Universally trashed by critics and audiences alike upon its release, Les Carabiniers still hasnt been successfully rescued or rediscovered in recent years. What caused it to be so rejected then and forgotten now? For starters, the film is true to itself. Its subject is the ugly, violent, and wastefully stupid collective mobilization known as war, and the film enacts relentlessly, absurdly, bitterly that ugliness, that violence, that wasteful stupidity. Unlike virtually every other war movie, even every anti-war movie, Les Carabiniers refuses to pull punches by offering courageous heroism, thrilling action, or manipulative emotionality to offset wars suffering and horror. This is not because the film is particularly violent or graphic, but because everything about it is off-putting, from its characters, two troglodytic dolts named Michel-Ange and Ulysse (Patrice Moullet and Marino Masť), forced to go to battle by order of the King, and their shallow, materialistic wives Venus and Cleopatre (Genevieve Galea and Catherine Ribeiro); to the unceasing parade of cowardly, graceless skirmishes that often end in systematic slaughter or disgusting, juvenile violation (nearly all the women in the film have their skirts lifted up by soldiers with their guns); to the films overall look, over-processed black and white that comes out as a drab, desolate palette of grays, grays, and grays, rendering the barren, wintry landscapes of ruined rural cottages and personality-less apartment complexes all the more drearily depressing. -- Michael Joshua Rowan Godard 60s Part One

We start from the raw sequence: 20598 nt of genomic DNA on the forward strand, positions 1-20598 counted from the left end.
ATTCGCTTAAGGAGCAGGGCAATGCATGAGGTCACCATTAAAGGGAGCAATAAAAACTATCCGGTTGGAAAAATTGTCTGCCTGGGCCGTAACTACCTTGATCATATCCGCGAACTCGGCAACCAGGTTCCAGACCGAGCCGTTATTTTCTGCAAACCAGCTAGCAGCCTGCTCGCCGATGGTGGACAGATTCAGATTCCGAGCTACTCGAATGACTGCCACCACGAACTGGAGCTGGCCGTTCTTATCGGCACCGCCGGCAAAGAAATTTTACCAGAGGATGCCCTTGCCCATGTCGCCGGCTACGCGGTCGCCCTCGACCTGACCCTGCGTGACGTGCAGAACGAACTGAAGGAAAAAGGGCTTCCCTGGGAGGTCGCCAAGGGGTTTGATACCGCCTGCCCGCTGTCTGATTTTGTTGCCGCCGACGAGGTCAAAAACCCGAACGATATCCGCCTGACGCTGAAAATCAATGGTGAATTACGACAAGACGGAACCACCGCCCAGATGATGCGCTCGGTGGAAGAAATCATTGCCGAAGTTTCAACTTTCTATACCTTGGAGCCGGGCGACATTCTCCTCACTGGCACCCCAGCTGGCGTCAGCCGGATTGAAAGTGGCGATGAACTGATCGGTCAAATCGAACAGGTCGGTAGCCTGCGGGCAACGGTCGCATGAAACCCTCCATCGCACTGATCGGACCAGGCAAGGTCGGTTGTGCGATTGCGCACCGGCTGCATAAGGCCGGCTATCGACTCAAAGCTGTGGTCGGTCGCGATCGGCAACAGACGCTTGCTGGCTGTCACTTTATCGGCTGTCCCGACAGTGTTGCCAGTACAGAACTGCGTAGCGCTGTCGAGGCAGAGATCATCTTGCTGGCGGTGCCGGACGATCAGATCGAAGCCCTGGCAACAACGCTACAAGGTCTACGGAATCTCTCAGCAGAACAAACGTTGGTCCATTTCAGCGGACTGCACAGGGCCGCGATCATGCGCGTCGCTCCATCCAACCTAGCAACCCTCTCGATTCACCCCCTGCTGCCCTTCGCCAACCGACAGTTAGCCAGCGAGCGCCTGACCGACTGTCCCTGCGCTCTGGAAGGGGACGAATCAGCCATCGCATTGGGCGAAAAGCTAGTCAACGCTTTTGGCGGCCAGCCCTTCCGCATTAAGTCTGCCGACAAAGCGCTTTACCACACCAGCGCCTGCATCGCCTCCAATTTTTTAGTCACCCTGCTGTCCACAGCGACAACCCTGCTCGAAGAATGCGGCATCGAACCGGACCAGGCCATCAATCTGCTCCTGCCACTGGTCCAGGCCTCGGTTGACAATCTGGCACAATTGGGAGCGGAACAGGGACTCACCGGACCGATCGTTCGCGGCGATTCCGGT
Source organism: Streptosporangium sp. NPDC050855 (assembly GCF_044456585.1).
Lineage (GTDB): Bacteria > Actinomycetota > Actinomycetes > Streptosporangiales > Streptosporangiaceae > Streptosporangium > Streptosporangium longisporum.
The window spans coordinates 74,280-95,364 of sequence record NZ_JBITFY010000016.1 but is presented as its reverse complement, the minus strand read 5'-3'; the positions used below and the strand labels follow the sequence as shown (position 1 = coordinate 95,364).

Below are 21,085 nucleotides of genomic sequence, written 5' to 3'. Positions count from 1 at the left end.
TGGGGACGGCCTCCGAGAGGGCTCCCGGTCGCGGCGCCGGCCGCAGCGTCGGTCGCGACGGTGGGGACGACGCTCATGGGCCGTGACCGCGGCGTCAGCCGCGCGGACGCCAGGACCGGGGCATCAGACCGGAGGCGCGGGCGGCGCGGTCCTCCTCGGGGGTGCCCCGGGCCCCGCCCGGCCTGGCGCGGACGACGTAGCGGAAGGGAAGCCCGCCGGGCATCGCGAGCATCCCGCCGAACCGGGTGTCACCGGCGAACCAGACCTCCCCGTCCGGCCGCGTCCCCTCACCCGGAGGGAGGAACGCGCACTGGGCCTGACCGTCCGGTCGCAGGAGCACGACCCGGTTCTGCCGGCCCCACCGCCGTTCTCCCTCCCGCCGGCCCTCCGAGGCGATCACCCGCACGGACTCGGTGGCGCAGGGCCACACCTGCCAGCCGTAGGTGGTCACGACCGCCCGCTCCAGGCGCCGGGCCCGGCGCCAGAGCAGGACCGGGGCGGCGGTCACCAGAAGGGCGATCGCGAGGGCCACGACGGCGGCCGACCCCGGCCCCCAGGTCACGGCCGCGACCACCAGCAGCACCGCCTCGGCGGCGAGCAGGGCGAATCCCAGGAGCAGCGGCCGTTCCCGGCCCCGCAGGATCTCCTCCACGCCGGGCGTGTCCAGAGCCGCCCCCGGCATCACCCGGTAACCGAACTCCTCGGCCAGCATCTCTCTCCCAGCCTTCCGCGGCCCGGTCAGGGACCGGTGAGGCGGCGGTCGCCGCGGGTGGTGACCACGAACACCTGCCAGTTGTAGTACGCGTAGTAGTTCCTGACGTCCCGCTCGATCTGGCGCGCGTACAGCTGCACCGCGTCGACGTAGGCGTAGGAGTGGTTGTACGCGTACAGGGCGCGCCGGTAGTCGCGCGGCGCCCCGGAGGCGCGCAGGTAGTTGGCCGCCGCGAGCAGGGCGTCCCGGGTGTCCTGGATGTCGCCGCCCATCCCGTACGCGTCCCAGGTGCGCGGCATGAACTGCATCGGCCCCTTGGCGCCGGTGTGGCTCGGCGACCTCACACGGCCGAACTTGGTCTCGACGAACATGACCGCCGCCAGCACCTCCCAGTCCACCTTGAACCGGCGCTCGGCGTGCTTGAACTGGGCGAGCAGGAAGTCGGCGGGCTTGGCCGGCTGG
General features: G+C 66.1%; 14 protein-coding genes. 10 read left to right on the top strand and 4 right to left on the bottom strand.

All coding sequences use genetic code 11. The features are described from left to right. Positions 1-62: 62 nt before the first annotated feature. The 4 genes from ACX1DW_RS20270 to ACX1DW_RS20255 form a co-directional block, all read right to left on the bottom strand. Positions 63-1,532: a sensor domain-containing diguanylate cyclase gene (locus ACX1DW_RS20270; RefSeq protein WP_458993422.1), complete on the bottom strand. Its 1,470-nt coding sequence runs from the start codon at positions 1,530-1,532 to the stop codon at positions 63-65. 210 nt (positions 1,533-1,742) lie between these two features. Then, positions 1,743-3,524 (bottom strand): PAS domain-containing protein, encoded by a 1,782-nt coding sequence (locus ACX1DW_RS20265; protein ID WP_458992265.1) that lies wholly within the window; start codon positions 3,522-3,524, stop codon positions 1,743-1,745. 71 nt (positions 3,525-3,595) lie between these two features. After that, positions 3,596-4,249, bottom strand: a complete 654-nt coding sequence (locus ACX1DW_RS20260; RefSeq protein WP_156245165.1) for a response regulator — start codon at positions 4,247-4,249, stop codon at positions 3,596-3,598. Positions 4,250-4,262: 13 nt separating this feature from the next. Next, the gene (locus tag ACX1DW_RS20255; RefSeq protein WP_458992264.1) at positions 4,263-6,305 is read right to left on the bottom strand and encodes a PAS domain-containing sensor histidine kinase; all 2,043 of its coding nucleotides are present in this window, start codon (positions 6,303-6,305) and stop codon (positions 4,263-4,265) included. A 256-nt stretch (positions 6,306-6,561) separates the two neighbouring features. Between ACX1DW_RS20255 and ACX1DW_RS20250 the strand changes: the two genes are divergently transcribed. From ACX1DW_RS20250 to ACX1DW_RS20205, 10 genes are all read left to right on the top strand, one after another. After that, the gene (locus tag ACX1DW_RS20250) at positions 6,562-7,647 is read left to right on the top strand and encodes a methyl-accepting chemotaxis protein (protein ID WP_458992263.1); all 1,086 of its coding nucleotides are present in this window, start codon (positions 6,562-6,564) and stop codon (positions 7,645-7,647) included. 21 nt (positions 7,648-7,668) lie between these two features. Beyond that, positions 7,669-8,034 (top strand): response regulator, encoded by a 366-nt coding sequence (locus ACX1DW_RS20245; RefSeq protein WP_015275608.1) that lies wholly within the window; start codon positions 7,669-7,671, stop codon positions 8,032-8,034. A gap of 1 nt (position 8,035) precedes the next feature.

Yikes! MJR's awesome descriptions of the characters should convince the reader that this film can be enjoyed as a goofball comedy:
"Brecht is, as usual, the presiding spirit of Godards strategies. The characters are cinematic constructs and not real people or soldiers all unknown actors, Moullet and Masť possess the odd physical exaggerations of a silent era comedy duo (the former a bizarre, freakish bumpkin boy, the latter a cigar-smoking, unshaven lug), while Galea and Ribeiros pancaked makeup and overdone lipstick make them ghostly, childlike apparitions straight out of a Griffith two-reeler."